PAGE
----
The Yellow Wallpaper and other stories
by Charlotte Perkins-Gilman
This is an astounding collection. It is all the more remarkable when you remember that these stories were written in the 1890s and yet most of them feel like they’re set in the 1950s or even later.
The title story is the best known and probably also the best written in the collection. It’s certainly the most psychologically complex. A married couple rent an old house while their own home is being remodelled. The wife, who narrates the story, takes an instant dislike to the yellow wallpaper in the large room they use for a bedroom. Her health and mental state deteriorate, leading her physician husband to confine her to bed, which she is sure is exacerbating the problem.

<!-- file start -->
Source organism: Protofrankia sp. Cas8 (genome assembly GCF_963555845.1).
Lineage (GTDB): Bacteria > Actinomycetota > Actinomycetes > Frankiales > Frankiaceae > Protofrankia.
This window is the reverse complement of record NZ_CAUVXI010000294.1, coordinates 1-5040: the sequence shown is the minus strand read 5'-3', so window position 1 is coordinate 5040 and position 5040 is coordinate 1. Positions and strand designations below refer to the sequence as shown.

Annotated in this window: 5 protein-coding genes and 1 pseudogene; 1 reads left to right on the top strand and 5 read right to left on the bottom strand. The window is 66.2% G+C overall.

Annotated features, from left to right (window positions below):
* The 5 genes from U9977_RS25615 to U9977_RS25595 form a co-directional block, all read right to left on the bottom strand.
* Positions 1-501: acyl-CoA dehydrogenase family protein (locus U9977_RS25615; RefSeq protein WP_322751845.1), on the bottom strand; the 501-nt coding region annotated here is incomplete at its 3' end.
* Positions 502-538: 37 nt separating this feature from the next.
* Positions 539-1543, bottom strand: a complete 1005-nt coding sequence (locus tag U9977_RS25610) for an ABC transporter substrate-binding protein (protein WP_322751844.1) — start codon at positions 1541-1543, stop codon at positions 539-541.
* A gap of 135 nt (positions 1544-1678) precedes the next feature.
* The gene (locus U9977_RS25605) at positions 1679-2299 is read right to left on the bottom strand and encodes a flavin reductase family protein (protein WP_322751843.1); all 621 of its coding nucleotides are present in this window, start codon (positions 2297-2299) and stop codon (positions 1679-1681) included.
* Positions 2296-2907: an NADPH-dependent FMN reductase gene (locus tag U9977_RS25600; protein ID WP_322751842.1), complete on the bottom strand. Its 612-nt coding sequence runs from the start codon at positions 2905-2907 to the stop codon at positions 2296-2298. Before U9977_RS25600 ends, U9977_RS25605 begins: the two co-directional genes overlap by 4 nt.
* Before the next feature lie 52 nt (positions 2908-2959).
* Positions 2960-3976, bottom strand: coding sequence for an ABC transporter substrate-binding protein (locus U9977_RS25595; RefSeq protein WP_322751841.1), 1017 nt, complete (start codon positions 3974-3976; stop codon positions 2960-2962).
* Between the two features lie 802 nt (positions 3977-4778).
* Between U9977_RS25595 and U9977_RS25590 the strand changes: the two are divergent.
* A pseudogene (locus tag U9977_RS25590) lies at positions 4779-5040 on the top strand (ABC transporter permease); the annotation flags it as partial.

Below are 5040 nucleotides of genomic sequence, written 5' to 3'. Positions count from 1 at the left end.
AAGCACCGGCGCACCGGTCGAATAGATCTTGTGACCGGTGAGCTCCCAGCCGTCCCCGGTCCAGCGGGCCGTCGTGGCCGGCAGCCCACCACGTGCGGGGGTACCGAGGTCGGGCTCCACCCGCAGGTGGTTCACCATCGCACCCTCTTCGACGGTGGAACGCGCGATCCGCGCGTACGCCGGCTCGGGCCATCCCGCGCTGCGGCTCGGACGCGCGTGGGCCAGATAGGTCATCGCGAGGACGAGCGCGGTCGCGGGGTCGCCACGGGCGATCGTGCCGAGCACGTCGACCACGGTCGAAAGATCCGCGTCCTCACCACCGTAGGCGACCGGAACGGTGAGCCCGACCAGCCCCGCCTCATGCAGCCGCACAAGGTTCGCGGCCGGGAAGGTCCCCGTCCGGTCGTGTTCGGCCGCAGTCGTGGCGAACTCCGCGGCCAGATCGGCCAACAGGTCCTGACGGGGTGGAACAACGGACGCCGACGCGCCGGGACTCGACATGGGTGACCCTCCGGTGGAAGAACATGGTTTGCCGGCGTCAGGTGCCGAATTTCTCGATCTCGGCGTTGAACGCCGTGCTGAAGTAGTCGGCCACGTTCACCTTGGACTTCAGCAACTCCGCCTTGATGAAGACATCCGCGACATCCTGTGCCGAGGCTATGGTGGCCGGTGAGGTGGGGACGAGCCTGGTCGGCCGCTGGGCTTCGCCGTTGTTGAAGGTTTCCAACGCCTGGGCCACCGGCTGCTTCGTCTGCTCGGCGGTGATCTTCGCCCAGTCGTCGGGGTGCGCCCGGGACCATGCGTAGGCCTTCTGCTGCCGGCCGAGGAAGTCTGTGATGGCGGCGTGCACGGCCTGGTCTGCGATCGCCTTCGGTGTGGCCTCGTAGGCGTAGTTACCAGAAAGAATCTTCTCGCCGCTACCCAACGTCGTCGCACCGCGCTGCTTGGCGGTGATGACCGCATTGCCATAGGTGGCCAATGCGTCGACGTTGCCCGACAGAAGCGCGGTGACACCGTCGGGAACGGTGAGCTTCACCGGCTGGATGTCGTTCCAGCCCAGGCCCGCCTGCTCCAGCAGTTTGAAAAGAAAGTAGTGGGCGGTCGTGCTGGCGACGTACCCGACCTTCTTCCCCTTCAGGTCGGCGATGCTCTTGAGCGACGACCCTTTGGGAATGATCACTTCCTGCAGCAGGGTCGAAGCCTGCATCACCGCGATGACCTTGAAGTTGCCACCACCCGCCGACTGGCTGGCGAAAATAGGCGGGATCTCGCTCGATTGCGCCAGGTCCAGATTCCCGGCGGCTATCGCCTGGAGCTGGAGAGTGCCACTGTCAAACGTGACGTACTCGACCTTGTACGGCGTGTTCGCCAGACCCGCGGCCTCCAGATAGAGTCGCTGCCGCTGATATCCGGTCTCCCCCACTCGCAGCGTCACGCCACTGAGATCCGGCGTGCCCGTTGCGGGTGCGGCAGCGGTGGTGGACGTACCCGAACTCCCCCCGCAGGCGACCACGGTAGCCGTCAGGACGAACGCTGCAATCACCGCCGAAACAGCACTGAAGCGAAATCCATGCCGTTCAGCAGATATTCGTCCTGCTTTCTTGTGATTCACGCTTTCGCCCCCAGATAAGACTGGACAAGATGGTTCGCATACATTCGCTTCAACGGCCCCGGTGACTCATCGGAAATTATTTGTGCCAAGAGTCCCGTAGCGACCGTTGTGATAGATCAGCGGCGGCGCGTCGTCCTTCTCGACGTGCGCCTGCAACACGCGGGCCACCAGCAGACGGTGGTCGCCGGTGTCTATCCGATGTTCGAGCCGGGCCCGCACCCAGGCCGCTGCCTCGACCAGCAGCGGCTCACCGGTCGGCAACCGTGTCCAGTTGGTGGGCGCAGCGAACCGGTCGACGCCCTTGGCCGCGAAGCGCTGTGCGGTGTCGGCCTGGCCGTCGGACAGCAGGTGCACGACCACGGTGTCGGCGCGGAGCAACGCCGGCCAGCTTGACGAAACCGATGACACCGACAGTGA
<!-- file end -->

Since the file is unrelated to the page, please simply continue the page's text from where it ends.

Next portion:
“I never saw a worse paper in my life. One of those sprawling flamboyant patterns committing every artistic sin. It is dull enough to confuse the eye in following, pronounced enough to constantly irritate and provoke study, and when you follow the lame uncertain curves for a little distance they suddenly commit suicide – plunge off at outrageous angles, destroy themselves in unheard of contradictions. The colour is repellant, almost revolting; a smouldering unclean yellow, strangely faded by the slow-turning sunlight.”